deploy to from your gitlab ci pipeline

Posted by punzalan at 2020-04-09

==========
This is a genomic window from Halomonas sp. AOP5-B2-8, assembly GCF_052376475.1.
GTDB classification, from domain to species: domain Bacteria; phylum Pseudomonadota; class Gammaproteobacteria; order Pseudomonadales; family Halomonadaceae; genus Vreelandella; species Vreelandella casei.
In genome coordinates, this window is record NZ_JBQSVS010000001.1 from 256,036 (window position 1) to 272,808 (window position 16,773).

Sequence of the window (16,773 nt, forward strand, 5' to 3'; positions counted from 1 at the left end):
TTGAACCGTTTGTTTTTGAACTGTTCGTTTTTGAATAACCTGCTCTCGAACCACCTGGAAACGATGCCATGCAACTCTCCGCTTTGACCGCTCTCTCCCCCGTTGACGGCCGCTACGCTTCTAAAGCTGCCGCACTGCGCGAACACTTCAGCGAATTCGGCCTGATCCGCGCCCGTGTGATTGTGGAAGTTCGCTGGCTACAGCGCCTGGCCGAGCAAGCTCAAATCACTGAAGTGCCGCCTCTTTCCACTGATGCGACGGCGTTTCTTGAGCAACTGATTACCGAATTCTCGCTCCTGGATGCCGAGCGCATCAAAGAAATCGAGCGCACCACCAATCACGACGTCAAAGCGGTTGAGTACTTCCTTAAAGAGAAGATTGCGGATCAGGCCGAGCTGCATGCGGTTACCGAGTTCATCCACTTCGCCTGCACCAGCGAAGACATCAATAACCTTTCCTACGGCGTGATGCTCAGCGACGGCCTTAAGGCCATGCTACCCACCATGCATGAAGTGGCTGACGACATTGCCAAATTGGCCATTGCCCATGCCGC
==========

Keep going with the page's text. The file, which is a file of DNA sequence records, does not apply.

all is a popular platform-as-a-service (PaaS) platform (yes, I said “platform” thrice in that sentence ?) for several PHP applications (and other languages as well, which you can read about on their website). One of the attractions of is how it provides a containerized deployment environment which developers can interact with just by using Git. Developers may just create branches to create new environments and push to deploy. Of course, teams would still use Git hosting (like GitHub or GitLab) to manage their work and primarily push there. As a tech lead on this team, you would be responsible for integrating GitHub or GitLab with the repository. Fortunately, natively provides these integrations and it’s a one-time setup. Why isn’t this integration enough? The solution is to then push to only when the tests pass. This article explores just how to do that. How did we do this until now? We have been using GitLab and for a while and we have previously written about how to integrate them. This involved a custom Docker image we wrote which worked well, even if not following the best practices. When I looked at it again, I wanted to simplify the process and use an officially supported solution, if available. Research Some quick Google-based research didn’t lead to any results, except for leading me back to our own article. I had two broad approaches in my mind. Emulate the native GitLab integration behavior using the webhook it creates. Find an officially supported Docker image for the CLI tool. I was leaning towards the first approach initially, mainly because of its simplicity. My concern was how to construct the webhook data which will drive the integration. The GitLab push event webhook is quite elaborate and difficult to construct. I would need to find out what minimum data is required to use it. I asked this on the official support chat and was pointed to answers for both. For the first approach, there is no need to send any data. Just sending a POST request with an empty object ({}) is enough. While this is easy to do, I didn’t go with this approach. If an empty object is enough, it is likely the way the integration works is by mirroring all the branches, not just the branch being tested in the CI pipeline. This defeats the purpose of everything we are doing here. The only option left is to use the CLI to push the code (we can do it with Git as well and we’ll discuss that later). We didn’t want to keep maintaining a Docker image for this, and so we found a community maintained one (maintained by pjcdawkins from the team). This is not an officially supported one, but it is as close as we can get. Using the Docker image While using the image is straightforward, there are a few prerequisites. If you’re not sure how to use Docker images in the GitLab CI pipeline, it is covered in their documentation. For the CLI to be able to push the code, we need these things to be available. project ID CLI token SSH keys registered with Additionally, the environment should have known hosts checking disabled or the host for (which is the git remote for projects) should be recognized. To make this simpler, we created our own image with some of the common git servers added as known hosts by default. We can now simply use this image with minimal setup. Let’s look at the relevant part of the .gitlab-ci.yml file to see how all this can be done. We use the before_script section to set up the SSH environment. Specifically, we add our SSH private keys here. Here, the Docker image happens to have ssh-agent installed and all the steps aren’t strictly necessary, but GitLab documentation covers it and we have left it there. The actual execution section (script section) of the deployment steps does two simple things. The first command sets the project ID and the second command executes the push. All the relevant and sensitive data is made available to the commands using environment variables. The GitLab documentation covers this well and we won’t repeat all the steps here. These are the variables you need: PLATFORM_PROJECT_ID - The project ID from PLATFORMSH_CLI_TOKEN - The API token that lets the CLI client authenticate your account. The documentation covers how to create an API token. SSH_PRIVATE_KEY - This is your private key for which the corresponding public key is added to your account. Be careful with this key and storing it in your GitLab configuration. It is NOT a good idea to use your personal keypair here. Create a new pair specific to the project and add the public key to and the private key to GitLab. What’s next?